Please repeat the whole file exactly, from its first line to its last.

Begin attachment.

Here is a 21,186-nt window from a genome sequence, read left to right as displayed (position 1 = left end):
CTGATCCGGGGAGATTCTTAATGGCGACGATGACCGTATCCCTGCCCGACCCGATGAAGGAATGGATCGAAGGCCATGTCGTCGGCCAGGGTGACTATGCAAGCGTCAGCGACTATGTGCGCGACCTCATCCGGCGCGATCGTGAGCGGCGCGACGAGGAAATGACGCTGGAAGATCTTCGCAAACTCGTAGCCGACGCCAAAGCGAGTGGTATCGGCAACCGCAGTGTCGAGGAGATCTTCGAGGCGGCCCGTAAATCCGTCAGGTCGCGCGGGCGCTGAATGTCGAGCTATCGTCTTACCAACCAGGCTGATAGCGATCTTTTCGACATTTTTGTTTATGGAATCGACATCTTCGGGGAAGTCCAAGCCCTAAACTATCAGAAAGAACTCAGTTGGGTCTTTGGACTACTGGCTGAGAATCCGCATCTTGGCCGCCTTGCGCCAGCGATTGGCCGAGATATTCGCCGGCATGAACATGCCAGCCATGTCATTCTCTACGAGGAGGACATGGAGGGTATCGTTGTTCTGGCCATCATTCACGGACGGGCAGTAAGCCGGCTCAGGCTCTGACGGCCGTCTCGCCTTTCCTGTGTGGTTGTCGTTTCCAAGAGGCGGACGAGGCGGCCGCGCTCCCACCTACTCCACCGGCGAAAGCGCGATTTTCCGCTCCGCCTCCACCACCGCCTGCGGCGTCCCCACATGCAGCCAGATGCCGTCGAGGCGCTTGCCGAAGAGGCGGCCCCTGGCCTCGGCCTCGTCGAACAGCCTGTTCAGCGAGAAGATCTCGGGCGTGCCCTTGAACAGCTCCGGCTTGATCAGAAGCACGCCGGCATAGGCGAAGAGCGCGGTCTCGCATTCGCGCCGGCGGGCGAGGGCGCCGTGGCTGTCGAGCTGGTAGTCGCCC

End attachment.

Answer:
Here is a 21,186-nt window from a genome sequence, read left to right as displayed (position 1 = left end):
CTGATCCGGGGAGATTCTTAATGGCGACGATGACCGTATCCCTGCCCGACCCGATGAAGGAATGGATCGAAGGCCATGTCGTCGGCCAGGGTGACTATGCAAGCGTCAGCGACTATGTGCGCGACCTCATCCGGCGCGATCGTGAGCGGCGCGACGAGGAAATGACGCTGGAAGATCTTCGCAAACTCGTAGCCGACGCCAAAGCGAGTGGTATCGGCAACCGCAGTGTCGAGGAGATCTTCGAGGCGGCCCGTAAATCCGTCAGGTCGCGCGGGCGCTGAATGTCGAGCTATCGTCTTACCAACCAGGCTGATAGCGATCTTTTCGACATTTTTGTTTATGGAATCGACATCTTCGGGGAAGTCCAAGCCCTAAACTATCAGAAAGAACTCAGTTGGGTCTTTGGACTACTGGCTGAGAATCCGCATCTTGGCCGCCTTGCGCCAGCGATTGGCCGAGATATTCGCCGGCATGAACATGCCAGCCATGTCATTCTCTACGAGGAGGACATGGAGGGTATCGTTGTTCTGGCCATCATTCACGGACGGGCAGTAAGCCGGCTCAGGCTCTGACGGCCGTCTCGCCTTTCCTGTGTGGTTGTCGTTTCCAAGAGGCGGACGAGGCGGCCGCGCTCCCACCTACTCCACCGGCGAAAGCGCGATTTTCCGCTCCGCCTCCACCACCGCCTGCGGCGTCCCCACATGCAGCCAGATGCCGTCGAGGCGCTTGCCGAAGAGGCGGCCCCTGGCCTCGGCCTCGTCGAACAGCCTGTTCAGCGAGAAGATCTCGGGCGTGCCCTTGAACAGCTCCGGCTTGATCAGAAGCACGCCGGCATAGGCGAAGAGCGCGGTCTCGCATTCGCGCCGGCGGGCGAGGGCGCCGTGGCTGTCGAGCTGGTAGTCGCCC